• InfoWorks ICM

About direct rainfall modelling

Consider a number of factors when importing and editing 2D meshes.

In InfoWorks ICM, rainfall can be applied directly to a 2D mesh. Multiple rainfall profiles and infiltration models can be applied spatially across a network. There are also options to help streamline separating rainfall applied to the 2D mesh versus subcatchments in integrated models.

This example shows direct 2D rainfall on a mesh. Note the areas of the mesh that are wet above the theme threshold, and where the runoff is converging into flow paths.

On the GeoPlan, an example of 2D rainfall on a mesh, with water colored light blue, and runoff flow paths in darker blue with red arrows; and in a graph window, the 2D rainfall profile.

The 2D infiltration model calculates infiltration properties in 2D elements. Areas in the network where infiltration is to be applied are represented either by an entire 2D zone or by infiltration zone (2D) objects that are set up.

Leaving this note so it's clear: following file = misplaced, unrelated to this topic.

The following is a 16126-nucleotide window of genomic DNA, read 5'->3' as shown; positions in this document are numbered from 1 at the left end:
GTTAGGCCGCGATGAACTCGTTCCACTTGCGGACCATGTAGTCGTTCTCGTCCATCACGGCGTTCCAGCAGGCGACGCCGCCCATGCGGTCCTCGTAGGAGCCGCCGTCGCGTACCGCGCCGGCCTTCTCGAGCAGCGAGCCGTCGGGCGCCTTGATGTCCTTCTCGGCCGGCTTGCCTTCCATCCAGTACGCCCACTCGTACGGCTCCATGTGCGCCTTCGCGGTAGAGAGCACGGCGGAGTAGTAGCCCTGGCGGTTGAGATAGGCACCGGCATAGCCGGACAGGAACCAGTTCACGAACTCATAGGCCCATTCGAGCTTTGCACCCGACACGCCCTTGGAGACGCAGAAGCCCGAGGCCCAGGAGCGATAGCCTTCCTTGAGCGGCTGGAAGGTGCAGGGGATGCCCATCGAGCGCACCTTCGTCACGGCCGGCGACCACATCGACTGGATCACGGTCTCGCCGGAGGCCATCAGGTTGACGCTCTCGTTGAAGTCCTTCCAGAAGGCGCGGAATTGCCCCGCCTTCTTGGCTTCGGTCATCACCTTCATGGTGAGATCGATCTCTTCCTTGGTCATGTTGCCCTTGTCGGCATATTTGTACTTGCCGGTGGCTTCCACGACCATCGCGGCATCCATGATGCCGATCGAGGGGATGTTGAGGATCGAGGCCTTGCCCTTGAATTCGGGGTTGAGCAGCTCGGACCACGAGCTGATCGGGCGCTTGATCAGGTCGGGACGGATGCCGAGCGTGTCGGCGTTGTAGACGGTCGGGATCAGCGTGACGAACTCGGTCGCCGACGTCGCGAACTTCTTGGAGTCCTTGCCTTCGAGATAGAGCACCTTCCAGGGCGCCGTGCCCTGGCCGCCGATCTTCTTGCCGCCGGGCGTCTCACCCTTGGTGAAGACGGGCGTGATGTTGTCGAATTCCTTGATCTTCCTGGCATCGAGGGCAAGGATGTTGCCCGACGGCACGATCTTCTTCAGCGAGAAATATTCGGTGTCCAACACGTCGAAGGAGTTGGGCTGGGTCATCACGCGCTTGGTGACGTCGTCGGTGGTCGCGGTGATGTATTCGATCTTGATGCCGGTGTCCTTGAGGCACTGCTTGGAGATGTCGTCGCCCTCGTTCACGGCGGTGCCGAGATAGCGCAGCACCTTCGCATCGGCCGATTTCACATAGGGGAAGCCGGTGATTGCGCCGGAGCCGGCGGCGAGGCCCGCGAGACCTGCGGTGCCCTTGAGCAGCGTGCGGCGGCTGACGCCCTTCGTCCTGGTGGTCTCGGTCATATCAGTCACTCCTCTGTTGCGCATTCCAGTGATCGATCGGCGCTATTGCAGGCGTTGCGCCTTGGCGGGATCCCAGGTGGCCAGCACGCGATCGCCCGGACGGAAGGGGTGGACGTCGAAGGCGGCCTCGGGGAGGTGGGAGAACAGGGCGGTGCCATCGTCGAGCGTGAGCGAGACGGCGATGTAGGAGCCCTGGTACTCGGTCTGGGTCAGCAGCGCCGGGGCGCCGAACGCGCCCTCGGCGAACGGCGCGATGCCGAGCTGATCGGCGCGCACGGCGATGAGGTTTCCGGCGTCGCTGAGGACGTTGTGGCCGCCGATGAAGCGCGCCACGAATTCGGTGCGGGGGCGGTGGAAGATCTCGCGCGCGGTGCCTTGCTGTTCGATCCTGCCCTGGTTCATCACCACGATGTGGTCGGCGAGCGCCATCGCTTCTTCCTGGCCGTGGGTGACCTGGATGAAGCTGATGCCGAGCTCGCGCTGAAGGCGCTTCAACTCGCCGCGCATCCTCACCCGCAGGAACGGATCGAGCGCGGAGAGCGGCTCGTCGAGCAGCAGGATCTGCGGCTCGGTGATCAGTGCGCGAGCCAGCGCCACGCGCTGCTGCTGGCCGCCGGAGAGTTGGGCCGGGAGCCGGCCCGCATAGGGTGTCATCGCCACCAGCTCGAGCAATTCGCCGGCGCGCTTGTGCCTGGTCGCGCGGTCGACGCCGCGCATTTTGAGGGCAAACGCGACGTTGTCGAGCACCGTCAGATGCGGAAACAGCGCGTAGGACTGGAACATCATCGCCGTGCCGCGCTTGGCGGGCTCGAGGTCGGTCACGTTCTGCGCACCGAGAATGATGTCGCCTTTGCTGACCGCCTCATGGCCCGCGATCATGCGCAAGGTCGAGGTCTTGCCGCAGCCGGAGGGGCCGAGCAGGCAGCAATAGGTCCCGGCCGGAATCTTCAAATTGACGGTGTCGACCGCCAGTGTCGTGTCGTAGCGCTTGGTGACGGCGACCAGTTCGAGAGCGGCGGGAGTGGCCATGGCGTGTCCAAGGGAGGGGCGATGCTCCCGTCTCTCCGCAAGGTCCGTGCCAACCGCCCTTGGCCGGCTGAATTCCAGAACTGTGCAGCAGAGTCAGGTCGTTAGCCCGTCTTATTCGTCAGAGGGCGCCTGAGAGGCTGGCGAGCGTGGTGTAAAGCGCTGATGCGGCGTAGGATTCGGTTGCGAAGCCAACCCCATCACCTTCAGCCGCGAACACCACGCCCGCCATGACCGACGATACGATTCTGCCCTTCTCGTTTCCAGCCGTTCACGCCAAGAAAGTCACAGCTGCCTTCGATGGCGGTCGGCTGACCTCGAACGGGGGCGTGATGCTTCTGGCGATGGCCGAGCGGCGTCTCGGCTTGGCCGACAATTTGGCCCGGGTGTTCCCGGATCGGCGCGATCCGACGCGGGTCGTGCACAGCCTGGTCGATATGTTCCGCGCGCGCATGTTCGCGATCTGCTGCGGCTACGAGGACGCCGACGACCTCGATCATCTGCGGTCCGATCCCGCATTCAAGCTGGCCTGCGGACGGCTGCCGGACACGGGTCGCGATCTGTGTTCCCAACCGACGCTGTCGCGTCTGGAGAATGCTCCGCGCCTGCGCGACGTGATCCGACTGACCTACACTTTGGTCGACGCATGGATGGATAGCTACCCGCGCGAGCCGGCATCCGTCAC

If required, the volume infiltrated in the 2D surface can be connected to a node, to single or multiple links, or to a subcatchment in the 1D system by using a permeable zone (2D) object.

When applying direct rainfall on the mesh, several additional results fields are available for viewing in graphs and grids, such as the above graph, for effective infiltration for an element.

To apply direct rainfall to the elements, in the 2D zone Properties window, enable Apply rainfall etc directly to mesh elements.

The 2D zone Properties window, with Apply rainfall etc directly to mesh elements enabled and highlighted in red.

Rainfall can also be applied ‘everywhere’ or ‘outside subcatchments’. The latter is useful in integrated modelling to avoid double counting runoff areas.

A specific rainfall profile and corresponding evaporation profile can be applied to the 2D elements per 2D zone. Any spatial rainfall profiles will override this value.

A blank infiltration surface will produce 100% runoff. The rainfall percentage can be adjusted if appropriate.

Infiltration surface (2D) objects:

Used to define the infiltration characteristics for specific areas, typically different surface types.